However, Google does a very good job of making Android, Chromium browser and Chromium OS source code available as evidenced by the number of after-market Android-derived distros (including competitors Amazon and Barnes & Noble) along with after-market Chromium-based browsers such as SRWare Iron and Comodo Dragon. In addition, many Linux distros and the BSDs provide the Chromium browser through their repositories for their users.

            Oracle's "making it extremely hard for anyone ... to work on MySQL branches" is much harder to stomach as it flies in the face of a statement Larry Ellison made during a 2006 interview with The Financial Times. Here is the link to the Financial Times Interview along with Mr. Ellison's statement:

            "Transcript: FT interview with Larry Ellison
            http://www.ft.com/cms/s/2/5f7bdc18-ce85-11da-a032-0000779e2340.html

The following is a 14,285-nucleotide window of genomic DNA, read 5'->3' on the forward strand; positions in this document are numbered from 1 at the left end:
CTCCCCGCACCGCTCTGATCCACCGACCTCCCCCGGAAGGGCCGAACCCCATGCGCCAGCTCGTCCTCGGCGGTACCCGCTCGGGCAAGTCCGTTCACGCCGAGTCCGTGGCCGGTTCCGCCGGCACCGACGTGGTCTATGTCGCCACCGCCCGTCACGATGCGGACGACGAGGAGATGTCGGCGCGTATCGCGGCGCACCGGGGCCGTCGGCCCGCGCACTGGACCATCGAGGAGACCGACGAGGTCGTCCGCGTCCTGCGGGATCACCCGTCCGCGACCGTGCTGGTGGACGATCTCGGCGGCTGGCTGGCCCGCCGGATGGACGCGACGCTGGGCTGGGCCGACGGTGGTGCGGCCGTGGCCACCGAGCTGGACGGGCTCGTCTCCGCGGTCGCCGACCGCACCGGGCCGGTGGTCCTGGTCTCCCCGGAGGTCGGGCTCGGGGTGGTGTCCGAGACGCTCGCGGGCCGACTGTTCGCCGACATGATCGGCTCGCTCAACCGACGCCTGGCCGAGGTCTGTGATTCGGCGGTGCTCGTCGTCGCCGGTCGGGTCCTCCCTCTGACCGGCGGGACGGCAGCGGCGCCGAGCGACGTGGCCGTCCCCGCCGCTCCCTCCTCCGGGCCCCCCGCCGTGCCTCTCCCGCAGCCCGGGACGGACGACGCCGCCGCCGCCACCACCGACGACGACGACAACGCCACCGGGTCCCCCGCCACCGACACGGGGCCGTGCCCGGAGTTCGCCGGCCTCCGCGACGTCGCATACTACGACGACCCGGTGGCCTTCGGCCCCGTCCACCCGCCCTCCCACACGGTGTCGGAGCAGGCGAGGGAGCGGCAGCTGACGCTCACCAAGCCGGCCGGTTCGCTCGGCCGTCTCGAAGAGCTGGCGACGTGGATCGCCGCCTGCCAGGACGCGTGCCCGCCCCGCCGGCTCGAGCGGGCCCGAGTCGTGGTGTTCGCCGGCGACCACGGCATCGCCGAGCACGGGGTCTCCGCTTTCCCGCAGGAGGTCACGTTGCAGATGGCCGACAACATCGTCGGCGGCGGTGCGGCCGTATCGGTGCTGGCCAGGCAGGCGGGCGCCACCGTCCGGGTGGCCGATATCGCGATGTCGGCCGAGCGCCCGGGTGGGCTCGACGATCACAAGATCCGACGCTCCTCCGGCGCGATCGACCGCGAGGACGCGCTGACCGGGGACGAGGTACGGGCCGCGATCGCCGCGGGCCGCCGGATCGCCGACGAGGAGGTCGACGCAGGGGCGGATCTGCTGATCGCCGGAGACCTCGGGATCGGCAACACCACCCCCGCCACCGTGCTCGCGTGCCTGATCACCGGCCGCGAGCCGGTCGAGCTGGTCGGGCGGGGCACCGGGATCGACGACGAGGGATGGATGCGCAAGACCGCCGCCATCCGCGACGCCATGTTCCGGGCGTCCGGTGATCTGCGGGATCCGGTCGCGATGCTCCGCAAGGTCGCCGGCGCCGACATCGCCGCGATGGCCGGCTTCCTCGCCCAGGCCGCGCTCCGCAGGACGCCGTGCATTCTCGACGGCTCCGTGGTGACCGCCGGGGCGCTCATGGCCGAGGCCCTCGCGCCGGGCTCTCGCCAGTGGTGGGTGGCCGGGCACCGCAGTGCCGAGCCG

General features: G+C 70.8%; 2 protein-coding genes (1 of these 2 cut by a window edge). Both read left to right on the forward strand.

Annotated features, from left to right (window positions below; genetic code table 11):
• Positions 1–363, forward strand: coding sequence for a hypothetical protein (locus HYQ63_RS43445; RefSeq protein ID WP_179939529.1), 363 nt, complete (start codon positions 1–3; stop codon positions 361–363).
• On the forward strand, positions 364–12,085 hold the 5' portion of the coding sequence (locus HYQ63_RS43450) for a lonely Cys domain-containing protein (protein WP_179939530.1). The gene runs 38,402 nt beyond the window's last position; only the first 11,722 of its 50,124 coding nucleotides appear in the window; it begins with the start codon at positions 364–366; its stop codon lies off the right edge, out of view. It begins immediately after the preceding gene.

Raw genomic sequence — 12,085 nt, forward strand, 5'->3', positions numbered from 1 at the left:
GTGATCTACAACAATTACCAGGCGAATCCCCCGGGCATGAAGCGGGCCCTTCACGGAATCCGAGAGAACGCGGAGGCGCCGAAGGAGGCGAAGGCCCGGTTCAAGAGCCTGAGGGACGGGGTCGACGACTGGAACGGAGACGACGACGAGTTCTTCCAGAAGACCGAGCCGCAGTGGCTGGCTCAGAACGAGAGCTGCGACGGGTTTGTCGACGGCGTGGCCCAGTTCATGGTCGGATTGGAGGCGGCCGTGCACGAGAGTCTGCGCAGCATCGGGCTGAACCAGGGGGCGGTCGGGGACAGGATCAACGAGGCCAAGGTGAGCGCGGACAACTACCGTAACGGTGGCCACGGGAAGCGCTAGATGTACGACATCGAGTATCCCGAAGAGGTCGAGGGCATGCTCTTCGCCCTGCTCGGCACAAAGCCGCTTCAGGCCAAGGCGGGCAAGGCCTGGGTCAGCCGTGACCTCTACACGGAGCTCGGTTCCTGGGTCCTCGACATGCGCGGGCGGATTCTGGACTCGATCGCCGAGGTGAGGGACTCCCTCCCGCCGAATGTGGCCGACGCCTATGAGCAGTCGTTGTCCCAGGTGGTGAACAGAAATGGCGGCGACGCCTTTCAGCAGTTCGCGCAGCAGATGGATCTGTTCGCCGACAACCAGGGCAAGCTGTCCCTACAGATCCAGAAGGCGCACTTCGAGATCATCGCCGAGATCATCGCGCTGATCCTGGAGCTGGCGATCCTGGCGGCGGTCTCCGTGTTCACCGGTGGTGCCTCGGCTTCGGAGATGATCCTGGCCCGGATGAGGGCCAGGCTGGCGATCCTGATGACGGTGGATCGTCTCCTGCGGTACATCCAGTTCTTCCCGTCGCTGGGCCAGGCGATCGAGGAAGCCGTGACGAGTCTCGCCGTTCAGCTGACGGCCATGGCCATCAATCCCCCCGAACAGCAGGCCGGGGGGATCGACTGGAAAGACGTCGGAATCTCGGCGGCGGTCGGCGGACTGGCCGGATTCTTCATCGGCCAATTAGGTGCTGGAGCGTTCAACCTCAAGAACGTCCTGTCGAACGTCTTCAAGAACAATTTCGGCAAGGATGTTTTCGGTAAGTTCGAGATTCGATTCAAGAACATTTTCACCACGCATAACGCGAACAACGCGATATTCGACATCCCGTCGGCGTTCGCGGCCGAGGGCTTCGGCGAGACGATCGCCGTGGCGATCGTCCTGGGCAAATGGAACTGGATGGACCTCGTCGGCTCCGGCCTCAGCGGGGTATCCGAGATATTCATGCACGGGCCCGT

"So the great thing about open source is nobody owns it – a company like Oracle is free to take it for nothing, include it in our products and charge for support, and that’s what we’ll do.

            Apparently, Oracle believes that MySQL's open-source source code is Oracle's alone.

            Steven, how about an article detailing Oracle's behavior with MySQL? And how about contacting both Oracle Corp. and The Free Software Foundation for comments to be included in the article? If you receive comments once you have published the article on ZDNet, you can update it as appropriate.
            Rabid Howler Monkey